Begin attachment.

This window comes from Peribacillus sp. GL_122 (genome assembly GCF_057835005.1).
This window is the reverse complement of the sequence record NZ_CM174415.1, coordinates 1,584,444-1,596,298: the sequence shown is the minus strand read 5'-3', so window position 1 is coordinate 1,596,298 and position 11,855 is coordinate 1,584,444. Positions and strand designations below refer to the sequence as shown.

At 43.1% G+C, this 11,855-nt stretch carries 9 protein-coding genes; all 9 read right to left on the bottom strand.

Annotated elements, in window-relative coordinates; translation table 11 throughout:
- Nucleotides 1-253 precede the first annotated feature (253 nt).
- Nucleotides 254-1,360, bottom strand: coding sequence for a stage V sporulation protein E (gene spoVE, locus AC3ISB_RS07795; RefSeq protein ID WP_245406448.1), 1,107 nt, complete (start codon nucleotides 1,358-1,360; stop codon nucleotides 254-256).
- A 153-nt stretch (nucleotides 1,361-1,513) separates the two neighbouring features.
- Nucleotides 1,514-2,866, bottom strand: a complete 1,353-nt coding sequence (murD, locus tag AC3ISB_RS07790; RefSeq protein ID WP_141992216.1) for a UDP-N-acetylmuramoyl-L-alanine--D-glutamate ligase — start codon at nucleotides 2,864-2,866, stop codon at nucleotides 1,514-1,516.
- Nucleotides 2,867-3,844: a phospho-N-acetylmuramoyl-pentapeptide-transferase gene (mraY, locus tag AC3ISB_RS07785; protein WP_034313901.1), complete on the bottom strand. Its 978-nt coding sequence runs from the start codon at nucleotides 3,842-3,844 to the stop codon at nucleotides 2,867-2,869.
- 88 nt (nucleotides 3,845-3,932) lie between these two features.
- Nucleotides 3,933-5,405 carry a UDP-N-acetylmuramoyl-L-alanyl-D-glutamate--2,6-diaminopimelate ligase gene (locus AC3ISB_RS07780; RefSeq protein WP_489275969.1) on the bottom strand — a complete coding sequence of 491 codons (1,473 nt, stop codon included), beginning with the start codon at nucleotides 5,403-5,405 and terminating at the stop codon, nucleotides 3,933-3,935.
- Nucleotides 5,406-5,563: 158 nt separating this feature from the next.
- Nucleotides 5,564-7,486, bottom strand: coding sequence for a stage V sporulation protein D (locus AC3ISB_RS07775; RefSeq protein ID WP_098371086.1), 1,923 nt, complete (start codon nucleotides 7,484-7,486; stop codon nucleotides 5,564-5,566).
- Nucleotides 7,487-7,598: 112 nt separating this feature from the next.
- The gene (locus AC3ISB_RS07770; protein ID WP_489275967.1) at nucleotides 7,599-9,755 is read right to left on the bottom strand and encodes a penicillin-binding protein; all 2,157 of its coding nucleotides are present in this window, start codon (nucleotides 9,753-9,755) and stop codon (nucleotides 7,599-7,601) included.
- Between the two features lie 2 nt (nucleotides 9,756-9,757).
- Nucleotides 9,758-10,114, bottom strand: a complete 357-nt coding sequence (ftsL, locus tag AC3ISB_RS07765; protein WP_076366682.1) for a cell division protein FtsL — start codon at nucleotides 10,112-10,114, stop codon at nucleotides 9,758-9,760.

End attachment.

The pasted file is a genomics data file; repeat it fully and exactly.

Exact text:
This window comes from Peribacillus sp. GL_122 (genome assembly GCF_057835005.1).
This window is the reverse complement of the sequence record NZ_CM174415.1, coordinates 1,584,444-1,596,298: the sequence shown is the minus strand read 5'-3', so window position 1 is coordinate 1,596,298 and position 11,855 is coordinate 1,584,444. Positions and strand designations below refer to the sequence as shown.

At 43.1% G+C, this 11,855-nt stretch carries 9 protein-coding genes; all 9 read right to left on the bottom strand.

Annotated elements, in window-relative coordinates; translation table 11 throughout:
- Nucleotides 1-253 precede the first annotated feature (253 nt).
- Nucleotides 254-1,360, bottom strand: coding sequence for a stage V sporulation protein E (gene spoVE, locus AC3ISB_RS07795; RefSeq protein ID WP_245406448.1), 1,107 nt, complete (start codon nucleotides 1,358-1,360; stop codon nucleotides 254-256).
- A 153-nt stretch (nucleotides 1,361-1,513) separates the two neighbouring features.
- Nucleotides 1,514-2,866, bottom strand: a complete 1,353-nt coding sequence (murD, locus tag AC3ISB_RS07790; RefSeq protein ID WP_141992216.1) for a UDP-N-acetylmuramoyl-L-alanine--D-glutamate ligase — start codon at nucleotides 2,864-2,866, stop codon at nucleotides 1,514-1,516.
- Nucleotides 2,867-3,844: a phospho-N-acetylmuramoyl-pentapeptide-transferase gene (mraY, locus tag AC3ISB_RS07785; protein WP_034313901.1), complete on the bottom strand. Its 978-nt coding sequence runs from the start codon at nucleotides 3,842-3,844 to the stop codon at nucleotides 2,867-2,869.
- 88 nt (nucleotides 3,845-3,932) lie between these two features.
- Nucleotides 3,933-5,405 carry a UDP-N-acetylmuramoyl-L-alanyl-D-glutamate--2,6-diaminopimelate ligase gene (locus AC3ISB_RS07780; RefSeq protein WP_489275969.1) on the bottom strand — a complete coding sequence of 491 codons (1,473 nt, stop codon included), beginning with the start codon at nucleotides 5,403-5,405 and terminating at the stop codon, nucleotides 3,933-3,935.
- Nucleotides 5,406-5,563: 158 nt separating this feature from the next.
- Nucleotides 5,564-7,486, bottom strand: coding sequence for a stage V sporulation protein D (locus AC3ISB_RS07775; RefSeq protein ID WP_098371086.1), 1,923 nt, complete (start codon nucleotides 7,484-7,486; stop codon nucleotides 5,564-5,566).
- Nucleotides 7,487-7,598: 112 nt separating this feature from the next.
- The gene (locus AC3ISB_RS07770; protein ID WP_489275967.1) at nucleotides 7,599-9,755 is read right to left on the bottom strand and encodes a penicillin-binding protein; all 2,157 of its coding nucleotides are present in this window, start codon (nucleotides 9,753-9,755) and stop codon (nucleotides 7,599-7,601) included.
- Between the two features lie 2 nt (nucleotides 9,756-9,757).
- Nucleotides 9,758-10,114, bottom strand: a complete 357-nt coding sequence (ftsL, locus tag AC3ISB_RS07765; protein WP_076366682.1) for a cell division protein FtsL — start codon at nucleotides 10,112-10,114, stop codon at nucleotides 9,758-9,760.